It’s not often that we here at the paragraph-stacking factory stop what we’re doing and offer you a special edition.
But today is such a day…
Julius Karash, a former Kansas City Star colleague (and still close friend) saw a recent online story in the St. Louis Post-Dispatch telling readers that the Post-Dispatch headquarters building in downtown St. Louis was being put up for sale by the paper’s owner, Lee Enterprises of Davenport, IA.
A longtime business reporter with a keen eye for development stories, Julius recognized that the Post-Dispatch situation, although 250 miles away, held intimations for Kansas City. Here’s his perspective.
By Julius A. Karash
The recent news that the St. Louis Post-Dispatch downtown headquarters has gone up for sale makes me wonder how long it will be before the Kansas City Star sells its iconic headquarters building at 18th & Grand.
As much as I hate to see it happen, I think a “For Sale” sign will land on this building in the near future. Because of fewer employees due to cutbacks and technological advancements, The Star and other newspapers don’t need nearly as much space as they used to.
This trend is occurring around the country. McClatchy, the Sacramento-based owner of The Star, has sold off newspaper headquarters buildings in Miami and Fort Worth during the past several years. In North Carolina, it was reported in May that a sale was about to close on the McClatchy-owned Charlotte Observer’s building, and the McClatchy-owned Raleigh News & Observer reportedly has been exploring the sale of its downtown headquarters.
Other newspapers that have gone this route in recent years include The Philadelphia Inquirer and the Star Tribune in Minneapolis. It makes economic sense for newspapers to sell their grand old edifices, pocket the cash and move into space that better fits their needs in today’s slimmed-down media world.
Those wielding a sharp pencil can make a compelling case for selling The Star’s headquarters. The building that once housed more than 2,000 employees now employs several hundred. The Star could probably create office space for quite a few of those employees in its spacious printing-plant complex across McGee Street and/or move them into leased space.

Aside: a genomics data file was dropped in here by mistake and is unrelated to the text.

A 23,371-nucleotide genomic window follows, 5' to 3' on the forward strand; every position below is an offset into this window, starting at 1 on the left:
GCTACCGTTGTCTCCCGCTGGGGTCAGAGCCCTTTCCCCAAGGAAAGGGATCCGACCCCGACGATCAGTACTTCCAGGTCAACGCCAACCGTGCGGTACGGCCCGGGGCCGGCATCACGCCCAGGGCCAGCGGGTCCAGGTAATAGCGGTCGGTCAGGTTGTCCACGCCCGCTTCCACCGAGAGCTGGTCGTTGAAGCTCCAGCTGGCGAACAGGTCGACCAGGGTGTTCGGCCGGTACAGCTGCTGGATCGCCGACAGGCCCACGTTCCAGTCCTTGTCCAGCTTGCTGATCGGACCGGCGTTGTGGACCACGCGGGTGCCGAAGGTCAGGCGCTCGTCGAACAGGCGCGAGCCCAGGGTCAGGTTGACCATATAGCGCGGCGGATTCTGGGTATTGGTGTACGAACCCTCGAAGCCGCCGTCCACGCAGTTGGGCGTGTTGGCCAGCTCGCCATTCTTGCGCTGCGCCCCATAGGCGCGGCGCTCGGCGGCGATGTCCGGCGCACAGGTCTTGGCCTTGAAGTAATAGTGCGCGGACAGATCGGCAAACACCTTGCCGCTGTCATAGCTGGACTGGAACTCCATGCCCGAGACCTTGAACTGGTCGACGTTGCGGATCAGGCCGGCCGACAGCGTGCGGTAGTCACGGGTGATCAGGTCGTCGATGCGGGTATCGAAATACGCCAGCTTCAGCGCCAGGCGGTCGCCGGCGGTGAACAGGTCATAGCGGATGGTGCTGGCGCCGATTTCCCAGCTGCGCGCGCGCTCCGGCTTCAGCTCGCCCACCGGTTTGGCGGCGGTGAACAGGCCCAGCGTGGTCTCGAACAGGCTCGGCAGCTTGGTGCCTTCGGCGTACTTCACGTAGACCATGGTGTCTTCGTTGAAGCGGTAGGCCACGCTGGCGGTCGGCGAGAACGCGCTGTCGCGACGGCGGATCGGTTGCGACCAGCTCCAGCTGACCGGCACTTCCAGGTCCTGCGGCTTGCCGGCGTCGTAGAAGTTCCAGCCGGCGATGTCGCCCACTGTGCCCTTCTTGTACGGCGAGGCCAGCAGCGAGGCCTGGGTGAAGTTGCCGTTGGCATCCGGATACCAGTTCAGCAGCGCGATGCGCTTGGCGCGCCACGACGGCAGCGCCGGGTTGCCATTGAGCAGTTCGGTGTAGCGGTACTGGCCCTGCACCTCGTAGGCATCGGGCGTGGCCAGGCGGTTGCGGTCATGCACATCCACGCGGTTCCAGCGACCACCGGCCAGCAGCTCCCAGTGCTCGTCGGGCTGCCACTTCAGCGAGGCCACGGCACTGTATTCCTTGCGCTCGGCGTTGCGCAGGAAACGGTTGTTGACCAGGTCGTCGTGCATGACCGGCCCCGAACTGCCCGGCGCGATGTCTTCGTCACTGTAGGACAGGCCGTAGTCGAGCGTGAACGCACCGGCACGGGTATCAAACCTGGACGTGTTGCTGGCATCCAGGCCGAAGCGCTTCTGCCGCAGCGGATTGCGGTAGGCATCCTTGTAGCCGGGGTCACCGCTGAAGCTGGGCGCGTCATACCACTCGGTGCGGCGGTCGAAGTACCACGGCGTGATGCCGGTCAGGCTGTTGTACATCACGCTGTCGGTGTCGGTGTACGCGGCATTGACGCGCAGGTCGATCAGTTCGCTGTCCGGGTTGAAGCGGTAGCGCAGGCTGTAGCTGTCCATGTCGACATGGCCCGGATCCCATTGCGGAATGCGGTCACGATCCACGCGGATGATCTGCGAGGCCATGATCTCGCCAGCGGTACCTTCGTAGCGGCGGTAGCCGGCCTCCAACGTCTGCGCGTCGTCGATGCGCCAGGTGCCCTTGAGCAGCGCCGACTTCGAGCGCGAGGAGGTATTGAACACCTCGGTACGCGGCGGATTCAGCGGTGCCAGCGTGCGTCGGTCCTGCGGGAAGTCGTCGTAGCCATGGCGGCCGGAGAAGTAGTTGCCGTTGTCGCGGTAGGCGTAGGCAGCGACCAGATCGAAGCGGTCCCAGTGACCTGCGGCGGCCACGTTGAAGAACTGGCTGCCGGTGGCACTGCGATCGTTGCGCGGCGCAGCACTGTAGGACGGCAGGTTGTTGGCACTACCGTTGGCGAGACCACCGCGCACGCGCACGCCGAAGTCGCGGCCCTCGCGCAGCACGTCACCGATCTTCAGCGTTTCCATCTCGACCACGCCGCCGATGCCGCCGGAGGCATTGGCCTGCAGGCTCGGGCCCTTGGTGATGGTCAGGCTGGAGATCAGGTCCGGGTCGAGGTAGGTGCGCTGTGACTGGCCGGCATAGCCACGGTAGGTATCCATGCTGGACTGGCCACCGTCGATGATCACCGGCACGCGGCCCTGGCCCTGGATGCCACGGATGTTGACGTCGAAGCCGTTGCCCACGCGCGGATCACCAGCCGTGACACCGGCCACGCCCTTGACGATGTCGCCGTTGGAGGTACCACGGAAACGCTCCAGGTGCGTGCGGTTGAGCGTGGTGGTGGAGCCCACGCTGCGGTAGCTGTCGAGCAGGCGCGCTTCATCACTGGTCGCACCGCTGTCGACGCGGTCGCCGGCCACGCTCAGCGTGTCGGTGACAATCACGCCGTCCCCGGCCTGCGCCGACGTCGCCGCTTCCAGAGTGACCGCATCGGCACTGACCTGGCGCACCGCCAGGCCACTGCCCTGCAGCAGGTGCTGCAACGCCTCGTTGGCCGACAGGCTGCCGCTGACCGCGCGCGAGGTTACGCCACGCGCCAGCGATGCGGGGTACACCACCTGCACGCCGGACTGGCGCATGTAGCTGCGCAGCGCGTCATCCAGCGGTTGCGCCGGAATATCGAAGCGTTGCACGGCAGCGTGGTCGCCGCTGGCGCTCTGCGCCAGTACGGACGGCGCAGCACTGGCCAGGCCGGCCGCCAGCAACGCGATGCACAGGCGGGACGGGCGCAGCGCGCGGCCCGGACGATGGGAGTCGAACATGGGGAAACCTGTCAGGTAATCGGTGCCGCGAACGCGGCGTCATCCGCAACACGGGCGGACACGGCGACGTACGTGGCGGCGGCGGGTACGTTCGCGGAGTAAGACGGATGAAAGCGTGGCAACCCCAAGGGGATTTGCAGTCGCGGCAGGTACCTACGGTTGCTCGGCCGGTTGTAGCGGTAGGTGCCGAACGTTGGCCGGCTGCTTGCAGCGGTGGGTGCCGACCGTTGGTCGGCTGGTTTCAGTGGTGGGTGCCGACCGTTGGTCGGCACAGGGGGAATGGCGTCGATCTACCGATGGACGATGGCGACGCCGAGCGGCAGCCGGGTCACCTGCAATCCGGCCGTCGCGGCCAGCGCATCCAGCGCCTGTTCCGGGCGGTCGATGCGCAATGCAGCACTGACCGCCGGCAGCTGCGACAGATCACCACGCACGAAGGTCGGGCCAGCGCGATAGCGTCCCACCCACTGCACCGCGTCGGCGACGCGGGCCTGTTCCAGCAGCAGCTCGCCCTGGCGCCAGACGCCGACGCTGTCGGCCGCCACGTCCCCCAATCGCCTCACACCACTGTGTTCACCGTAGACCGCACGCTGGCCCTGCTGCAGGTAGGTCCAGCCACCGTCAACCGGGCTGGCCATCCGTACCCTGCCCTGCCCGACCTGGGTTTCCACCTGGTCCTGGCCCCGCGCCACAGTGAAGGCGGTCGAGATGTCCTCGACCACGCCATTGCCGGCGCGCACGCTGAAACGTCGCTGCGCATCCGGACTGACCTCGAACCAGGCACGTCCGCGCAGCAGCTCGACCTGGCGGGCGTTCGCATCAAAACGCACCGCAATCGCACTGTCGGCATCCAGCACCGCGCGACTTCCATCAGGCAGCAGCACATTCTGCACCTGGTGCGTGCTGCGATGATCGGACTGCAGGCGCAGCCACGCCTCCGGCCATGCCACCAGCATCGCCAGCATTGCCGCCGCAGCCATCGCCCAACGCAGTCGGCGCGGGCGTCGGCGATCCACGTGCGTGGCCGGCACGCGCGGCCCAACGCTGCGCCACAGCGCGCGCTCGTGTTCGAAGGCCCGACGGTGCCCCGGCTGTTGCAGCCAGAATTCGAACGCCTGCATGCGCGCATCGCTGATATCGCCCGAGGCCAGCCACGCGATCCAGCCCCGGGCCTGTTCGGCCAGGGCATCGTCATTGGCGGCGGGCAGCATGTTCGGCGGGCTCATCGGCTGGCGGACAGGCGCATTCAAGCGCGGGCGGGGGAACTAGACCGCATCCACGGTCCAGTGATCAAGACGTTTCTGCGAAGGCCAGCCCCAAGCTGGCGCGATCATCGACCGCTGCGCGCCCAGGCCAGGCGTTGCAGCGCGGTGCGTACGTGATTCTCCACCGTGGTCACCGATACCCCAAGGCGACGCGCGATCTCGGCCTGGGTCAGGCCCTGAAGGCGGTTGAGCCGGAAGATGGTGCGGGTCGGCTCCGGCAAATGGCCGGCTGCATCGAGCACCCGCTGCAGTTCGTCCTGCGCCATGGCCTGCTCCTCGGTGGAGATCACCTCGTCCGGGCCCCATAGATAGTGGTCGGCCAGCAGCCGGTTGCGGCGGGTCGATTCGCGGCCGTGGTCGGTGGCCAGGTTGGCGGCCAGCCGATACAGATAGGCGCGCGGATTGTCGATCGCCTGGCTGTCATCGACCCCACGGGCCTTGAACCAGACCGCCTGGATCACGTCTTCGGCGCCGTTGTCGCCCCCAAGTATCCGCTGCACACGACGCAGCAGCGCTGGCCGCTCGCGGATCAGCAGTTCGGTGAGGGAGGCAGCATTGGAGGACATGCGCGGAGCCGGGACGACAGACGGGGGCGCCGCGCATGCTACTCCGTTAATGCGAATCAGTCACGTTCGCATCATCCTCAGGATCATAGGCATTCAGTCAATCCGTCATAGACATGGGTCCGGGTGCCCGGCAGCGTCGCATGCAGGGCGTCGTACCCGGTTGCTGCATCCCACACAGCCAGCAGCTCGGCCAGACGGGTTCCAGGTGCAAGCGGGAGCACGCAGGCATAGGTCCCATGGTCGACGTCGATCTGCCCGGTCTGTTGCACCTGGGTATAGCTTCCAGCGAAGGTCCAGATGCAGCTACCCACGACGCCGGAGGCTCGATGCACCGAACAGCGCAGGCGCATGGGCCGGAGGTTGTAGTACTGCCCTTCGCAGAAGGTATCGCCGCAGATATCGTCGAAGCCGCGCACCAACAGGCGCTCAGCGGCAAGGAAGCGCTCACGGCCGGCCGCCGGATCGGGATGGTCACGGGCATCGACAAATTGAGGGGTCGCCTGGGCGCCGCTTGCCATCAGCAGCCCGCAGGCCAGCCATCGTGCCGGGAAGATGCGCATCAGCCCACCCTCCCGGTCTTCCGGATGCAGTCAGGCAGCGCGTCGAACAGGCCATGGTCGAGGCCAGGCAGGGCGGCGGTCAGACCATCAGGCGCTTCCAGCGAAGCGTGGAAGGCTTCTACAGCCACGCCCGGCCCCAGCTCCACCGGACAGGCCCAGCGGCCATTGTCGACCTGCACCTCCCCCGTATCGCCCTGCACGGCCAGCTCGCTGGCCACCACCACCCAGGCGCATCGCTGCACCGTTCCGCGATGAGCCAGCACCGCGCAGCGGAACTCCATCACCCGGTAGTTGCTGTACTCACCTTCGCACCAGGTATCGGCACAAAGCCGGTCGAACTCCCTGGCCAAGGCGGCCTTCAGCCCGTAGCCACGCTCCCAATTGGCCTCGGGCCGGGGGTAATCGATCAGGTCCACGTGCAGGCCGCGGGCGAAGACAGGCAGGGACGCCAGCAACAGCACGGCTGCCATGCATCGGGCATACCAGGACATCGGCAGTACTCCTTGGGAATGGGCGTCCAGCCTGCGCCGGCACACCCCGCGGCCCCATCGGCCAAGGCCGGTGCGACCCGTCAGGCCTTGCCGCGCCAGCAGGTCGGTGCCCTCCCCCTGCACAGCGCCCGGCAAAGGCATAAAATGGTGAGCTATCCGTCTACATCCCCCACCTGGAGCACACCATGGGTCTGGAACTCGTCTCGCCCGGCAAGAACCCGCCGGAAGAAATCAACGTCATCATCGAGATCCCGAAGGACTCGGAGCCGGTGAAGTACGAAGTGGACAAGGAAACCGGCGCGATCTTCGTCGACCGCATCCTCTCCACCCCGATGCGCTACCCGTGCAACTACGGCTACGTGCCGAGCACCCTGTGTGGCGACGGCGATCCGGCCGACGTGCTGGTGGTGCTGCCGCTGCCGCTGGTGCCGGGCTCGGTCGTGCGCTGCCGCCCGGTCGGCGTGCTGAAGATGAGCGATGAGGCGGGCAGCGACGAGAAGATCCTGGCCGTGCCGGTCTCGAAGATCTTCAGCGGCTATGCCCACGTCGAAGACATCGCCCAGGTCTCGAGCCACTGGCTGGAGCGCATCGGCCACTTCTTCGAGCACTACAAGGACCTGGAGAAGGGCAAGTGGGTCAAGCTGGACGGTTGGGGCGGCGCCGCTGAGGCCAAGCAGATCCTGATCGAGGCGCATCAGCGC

At one time, The Star and Jimmy and Joe’s “The Pub” — also across McGee — were neighborhood anchors. No more. “The Pub” has been reconstituted as “The Brick,” and the 18th and Grand building is now surrounded by numerous other bars, restaurants, condos and apartments that have flooded the Crossroads, converting the area into a “happening destination” for young people looking for fun, food and a hip place to live.
The KC Downtown Streetcar, which is scheduled to start running between the River Market and Crown Center/Union Station next year, will accelerate this trend.
The super-charged pace of development in the Crossroads and Downtown makes 18th & Grand an attractive property. It’s a beautiful, historic structure, built in 1909-11 and designed by Jarvis Hunt, the famous Chicago architect who also designed Kansas City’s Union Station. The site would be a great location for a business, residences or a combination of the two.
The 18th & Grand building holds a special place in the hearts of most people who have worked there, including me. The building resounds with history and conjures up former inhabitants such as Ernest Hemingway. If you worked at 18th & Grand, you felt like you were part of that history.
I was part of that history for 21 years until I was laid off from The Star in 2008, along with many co-workers. Today, as a freelance public relations person, I subscribe to The Star seven days a week and depend on it as my primary source of local news. My clients want their news to be in The Star, and I pitch their story and column ideas to former colleagues of mine at the paper. When I drop in from time to time at 18th & Grand, it feels like visiting the home folks.
I hope The Star will continue to cover Kansas City for years to come. And when 18th & Grand is sold, I hope the building will be emblazoned with an etched plaque that says “Kansas City Star Square” — regardless of what the grand old structure may be used for next.
Julius A. Karash is a freelance writer, editor and public relations person based in Kansas City. His work involves topics such as transportation infrastructure, real estate development, entrepreneurship and health care. His 30-plus year newspaper career included stints at the Daytona Beach News-Journal, Fort Myers News-Press, Fort Worth Star-Telegram, the Kansas City Times and Kansas City Star. He co-authored the book TWA: Kansas City’s Hometown Airline. He is a graduate of the University of Missouri School of Journalism.